Gold was boosted by USD weakness and a Covid-19 toll that continued to rise with record daily global increases and fresh US outbreaks. In addition, recommencing containment efforts are a definite risk to the outlook.
These discomfiting developments put a firm bid in gold on pre-weekend trade. A higher Covid-19 count and, more notably, a weaker USD does seem to always do the trick for gold. All the while, US-China tension simmer with media sources discussing the possibility that the US was considering banning travel to the country by all Chinese Communist Party members also helped gold.
A higher Covid-19 count is a huge worry for US policymakers as this is a Fed completely consumed with job creation and stabilization. Although they haven’t explicitly stated "employment targeting.", for the moment it’s all about the labor market for the Fed.
It’s been documented by readily available mobility data that we can see a leveling off in small business activity and restaurant seating, mainly in response to the virus flare-ups and lockdowns in the most affected states. This could have a more pronounced effect on the labor data going forward until the lockdowns are lifted. Indeed, the US labor market could face more significant headwinds for some time and present a considerable challenge to the view and will cause the Fed to top up the punch bowl continually, all of which should be good for gold.
However, the closer we get to the end of the runway on monetary policy effectiveness and the mixed traction for the new fiscal effort that meets stiffer resistance by moderates and fiscal hawks alike who are pointing the ballooning deficits, a new catalyst would definitely help.
But, fortunately for gold bulls, we’re in a US election year where no one in Congress outside of most ardent fiscal hawks wants to wear the scarlet letter and be seen branded as frugal, especially when it comes to covering Main Street backs. From that perspective alone, gold has room to float.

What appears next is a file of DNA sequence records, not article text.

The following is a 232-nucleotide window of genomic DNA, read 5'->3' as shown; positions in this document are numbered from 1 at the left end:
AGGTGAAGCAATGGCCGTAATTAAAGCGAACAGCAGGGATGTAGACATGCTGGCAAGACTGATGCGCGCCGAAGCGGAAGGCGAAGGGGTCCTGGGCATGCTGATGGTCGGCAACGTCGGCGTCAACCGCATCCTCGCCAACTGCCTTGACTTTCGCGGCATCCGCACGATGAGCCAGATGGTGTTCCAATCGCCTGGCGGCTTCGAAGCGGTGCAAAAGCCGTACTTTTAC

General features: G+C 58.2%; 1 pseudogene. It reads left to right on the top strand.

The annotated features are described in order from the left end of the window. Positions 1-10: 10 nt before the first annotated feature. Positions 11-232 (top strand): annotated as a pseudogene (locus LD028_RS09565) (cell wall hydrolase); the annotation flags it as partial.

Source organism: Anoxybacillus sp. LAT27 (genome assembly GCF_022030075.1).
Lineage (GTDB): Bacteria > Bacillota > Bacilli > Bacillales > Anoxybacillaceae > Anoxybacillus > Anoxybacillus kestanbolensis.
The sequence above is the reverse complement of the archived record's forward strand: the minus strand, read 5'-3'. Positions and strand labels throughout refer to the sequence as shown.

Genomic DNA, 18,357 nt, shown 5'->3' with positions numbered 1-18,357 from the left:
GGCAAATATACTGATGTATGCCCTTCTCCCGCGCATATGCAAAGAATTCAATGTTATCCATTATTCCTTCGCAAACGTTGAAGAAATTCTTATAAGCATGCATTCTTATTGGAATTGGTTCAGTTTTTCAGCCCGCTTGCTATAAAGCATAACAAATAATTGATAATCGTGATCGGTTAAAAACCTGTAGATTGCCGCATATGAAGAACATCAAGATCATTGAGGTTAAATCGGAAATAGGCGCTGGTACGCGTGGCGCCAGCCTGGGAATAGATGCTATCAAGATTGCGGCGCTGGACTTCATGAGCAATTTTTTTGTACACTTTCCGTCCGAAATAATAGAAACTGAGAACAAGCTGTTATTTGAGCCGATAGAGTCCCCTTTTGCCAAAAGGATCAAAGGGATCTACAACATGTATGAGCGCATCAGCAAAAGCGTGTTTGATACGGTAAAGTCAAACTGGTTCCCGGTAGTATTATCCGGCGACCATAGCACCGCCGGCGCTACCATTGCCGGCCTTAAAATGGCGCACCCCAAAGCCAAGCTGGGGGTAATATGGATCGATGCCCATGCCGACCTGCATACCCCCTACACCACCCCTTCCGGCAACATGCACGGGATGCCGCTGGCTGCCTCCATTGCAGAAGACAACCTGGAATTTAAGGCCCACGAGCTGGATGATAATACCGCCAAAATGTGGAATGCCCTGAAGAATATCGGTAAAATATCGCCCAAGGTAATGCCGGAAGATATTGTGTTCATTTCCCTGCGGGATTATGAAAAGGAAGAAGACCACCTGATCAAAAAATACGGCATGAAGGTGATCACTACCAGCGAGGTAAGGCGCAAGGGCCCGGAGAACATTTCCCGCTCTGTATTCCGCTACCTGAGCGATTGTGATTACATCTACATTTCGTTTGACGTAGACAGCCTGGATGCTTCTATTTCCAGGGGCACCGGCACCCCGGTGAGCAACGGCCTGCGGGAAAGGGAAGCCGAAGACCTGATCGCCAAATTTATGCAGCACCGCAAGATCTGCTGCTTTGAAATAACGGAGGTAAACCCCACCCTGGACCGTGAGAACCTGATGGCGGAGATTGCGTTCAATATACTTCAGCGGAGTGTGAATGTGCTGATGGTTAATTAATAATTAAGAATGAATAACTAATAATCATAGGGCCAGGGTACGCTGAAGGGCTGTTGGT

And, on cue, two of the most respected Fed Chairs of all time had their say on Friday; former Federal Reserve Chairs Ben Bernanke and Janet Yellen urged Congress on Friday to help the economy deal with the negative impact of the pandemic. The two said that new measures should provide substantial support to state and local governments and argued that Congress should avoid the Great Recession mistakes where state and local governments did not get adequate help. This call for more fiscal spending is gold supportive – and trust me: when Ben and Janet speak, the market and lawmakers listen.
I continue to remind clients regularly in my daily reports that given weeks of rallying and being up nearly 20% year to date, gold may need an extended period of consolidation and see some profit-taking or even find a new catalyst. Given the length of gold positioning, that does present some challenges.
Still negative real interest rates, ballooning central bank balance sheets, ongoing increases in Covid-19 cases and geopolitical risks boost safe-haven and quality asset demand for gold. None of this looks likely to change soon, so gold should remain supported.
Gold could face the rally slayer in the form of a vaccine. While this is an enormous challenge to the near-term view, it might not necessarily impair the longer-term prospects for gold.
The huge dueling US deficits will continue to attract buyers to hedge the weaker US dollar, while strategic buyers could load up on the dip to defend the ensuing reflation surge that will occur as the vaccine should provide an all systems go lift-off for commodity markets.
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